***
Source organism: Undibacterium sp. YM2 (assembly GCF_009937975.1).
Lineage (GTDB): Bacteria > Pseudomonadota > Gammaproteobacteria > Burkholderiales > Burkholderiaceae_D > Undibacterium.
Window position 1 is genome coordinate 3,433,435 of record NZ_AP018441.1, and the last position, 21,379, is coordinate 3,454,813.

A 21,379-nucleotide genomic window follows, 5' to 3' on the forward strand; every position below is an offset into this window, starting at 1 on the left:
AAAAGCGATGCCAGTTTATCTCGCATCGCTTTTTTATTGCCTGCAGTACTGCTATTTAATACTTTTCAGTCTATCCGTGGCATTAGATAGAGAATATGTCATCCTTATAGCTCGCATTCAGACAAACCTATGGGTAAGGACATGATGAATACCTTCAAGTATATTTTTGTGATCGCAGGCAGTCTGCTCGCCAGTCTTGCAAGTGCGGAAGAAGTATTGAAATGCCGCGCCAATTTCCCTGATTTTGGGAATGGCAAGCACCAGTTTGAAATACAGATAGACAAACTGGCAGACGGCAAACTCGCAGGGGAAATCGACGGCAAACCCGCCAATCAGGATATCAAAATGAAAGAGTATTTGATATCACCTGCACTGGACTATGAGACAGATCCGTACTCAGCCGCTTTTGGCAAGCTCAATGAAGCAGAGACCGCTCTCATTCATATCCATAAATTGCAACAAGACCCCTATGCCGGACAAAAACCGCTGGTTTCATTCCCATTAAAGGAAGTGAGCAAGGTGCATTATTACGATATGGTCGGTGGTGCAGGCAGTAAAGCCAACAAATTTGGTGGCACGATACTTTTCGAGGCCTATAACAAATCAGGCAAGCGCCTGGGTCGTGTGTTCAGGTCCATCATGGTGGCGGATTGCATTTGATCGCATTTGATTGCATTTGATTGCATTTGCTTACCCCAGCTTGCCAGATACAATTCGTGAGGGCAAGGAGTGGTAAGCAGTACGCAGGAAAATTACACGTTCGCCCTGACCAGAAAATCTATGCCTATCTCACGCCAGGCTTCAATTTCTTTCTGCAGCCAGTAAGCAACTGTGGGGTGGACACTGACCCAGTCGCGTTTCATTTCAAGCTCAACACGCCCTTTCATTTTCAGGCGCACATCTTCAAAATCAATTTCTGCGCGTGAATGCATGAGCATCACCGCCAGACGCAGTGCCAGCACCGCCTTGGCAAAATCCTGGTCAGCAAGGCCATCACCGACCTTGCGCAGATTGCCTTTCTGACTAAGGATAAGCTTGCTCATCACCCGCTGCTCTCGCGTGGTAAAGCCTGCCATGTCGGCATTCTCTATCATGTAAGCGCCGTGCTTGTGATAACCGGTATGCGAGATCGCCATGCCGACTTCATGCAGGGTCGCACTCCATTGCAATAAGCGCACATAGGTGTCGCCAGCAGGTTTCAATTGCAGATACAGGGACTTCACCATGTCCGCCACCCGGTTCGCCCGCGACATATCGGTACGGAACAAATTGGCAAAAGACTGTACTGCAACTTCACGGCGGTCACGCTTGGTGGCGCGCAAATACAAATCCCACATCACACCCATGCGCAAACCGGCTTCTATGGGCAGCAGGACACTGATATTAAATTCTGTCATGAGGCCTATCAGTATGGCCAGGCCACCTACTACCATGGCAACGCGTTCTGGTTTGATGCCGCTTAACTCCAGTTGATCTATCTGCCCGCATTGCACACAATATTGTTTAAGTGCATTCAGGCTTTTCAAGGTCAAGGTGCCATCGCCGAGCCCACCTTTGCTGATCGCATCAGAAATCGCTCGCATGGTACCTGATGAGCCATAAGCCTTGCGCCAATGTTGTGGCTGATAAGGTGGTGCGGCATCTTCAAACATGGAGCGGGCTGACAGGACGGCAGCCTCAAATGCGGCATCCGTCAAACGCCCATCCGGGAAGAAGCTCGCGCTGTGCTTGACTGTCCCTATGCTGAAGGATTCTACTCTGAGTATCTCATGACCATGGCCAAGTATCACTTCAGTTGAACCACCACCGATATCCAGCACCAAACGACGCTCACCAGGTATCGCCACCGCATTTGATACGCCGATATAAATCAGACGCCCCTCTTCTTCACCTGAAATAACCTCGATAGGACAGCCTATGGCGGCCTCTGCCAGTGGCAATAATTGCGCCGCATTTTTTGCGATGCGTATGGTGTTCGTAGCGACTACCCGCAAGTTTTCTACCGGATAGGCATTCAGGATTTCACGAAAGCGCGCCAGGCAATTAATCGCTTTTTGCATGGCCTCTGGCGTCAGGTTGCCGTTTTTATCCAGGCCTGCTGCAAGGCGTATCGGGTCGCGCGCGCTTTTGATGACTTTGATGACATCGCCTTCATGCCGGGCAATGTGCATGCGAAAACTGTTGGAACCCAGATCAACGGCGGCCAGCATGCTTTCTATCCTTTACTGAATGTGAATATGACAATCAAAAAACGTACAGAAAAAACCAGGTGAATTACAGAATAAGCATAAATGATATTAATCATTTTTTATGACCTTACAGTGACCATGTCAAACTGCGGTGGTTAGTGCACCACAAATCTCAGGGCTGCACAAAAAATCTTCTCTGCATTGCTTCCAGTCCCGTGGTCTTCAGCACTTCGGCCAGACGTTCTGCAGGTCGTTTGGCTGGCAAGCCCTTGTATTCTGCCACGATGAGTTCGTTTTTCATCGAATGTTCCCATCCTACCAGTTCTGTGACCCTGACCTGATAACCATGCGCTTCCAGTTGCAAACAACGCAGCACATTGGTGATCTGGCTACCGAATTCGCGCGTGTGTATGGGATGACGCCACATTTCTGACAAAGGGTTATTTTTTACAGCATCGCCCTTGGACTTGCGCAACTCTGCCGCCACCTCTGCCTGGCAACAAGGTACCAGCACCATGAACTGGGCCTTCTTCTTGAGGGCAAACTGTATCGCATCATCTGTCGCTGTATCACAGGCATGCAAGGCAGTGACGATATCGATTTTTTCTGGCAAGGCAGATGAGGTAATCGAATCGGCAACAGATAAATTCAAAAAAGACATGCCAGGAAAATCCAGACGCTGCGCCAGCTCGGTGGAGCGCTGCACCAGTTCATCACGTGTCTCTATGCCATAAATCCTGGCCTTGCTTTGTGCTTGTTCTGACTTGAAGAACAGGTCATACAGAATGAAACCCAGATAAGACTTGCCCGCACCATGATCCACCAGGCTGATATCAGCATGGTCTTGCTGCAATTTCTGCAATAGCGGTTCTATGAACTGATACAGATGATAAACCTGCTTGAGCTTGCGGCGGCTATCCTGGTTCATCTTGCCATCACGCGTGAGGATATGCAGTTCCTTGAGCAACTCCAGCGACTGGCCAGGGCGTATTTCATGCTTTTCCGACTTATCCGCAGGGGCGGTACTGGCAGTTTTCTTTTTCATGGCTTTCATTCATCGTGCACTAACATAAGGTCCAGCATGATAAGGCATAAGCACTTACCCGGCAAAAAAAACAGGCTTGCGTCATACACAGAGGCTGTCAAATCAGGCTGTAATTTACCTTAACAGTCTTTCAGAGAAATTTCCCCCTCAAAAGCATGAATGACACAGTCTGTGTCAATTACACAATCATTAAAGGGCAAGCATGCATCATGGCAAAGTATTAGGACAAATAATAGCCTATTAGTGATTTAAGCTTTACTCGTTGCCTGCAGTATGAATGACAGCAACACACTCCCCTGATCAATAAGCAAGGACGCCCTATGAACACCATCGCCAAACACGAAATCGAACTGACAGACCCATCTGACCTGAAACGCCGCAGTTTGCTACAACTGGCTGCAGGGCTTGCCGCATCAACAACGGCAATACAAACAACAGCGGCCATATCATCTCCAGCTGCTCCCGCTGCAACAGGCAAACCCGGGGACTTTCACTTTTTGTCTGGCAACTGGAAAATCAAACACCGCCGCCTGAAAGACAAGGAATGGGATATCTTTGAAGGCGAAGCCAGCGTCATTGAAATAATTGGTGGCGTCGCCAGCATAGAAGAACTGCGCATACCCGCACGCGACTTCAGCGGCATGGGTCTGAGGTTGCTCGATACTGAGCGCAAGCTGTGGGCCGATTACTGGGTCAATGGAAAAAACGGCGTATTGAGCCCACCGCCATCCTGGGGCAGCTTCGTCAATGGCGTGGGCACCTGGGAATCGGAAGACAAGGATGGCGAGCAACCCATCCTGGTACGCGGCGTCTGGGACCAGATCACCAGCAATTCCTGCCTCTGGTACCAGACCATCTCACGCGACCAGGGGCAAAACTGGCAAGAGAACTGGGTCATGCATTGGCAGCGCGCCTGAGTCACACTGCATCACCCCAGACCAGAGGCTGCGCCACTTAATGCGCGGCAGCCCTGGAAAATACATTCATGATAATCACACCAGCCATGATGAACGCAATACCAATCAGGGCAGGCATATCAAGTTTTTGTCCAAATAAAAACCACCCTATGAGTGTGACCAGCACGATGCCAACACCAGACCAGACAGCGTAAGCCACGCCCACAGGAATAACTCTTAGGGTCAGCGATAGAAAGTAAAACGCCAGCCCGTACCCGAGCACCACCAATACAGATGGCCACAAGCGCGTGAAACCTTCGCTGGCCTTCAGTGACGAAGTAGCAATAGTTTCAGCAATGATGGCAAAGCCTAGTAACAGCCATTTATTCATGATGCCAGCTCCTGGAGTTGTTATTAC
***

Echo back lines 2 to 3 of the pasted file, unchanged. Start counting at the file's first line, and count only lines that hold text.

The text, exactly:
Lineage (GTDB): Bacteria > Pseudomonadota > Gammaproteobacteria > Burkholderiales > Burkholderiaceae_D > Undibacterium.
Window position 1 is genome coordinate 3,433,435 of record NZ_AP018441.1, and the last position, 21,379, is coordinate 3,454,813.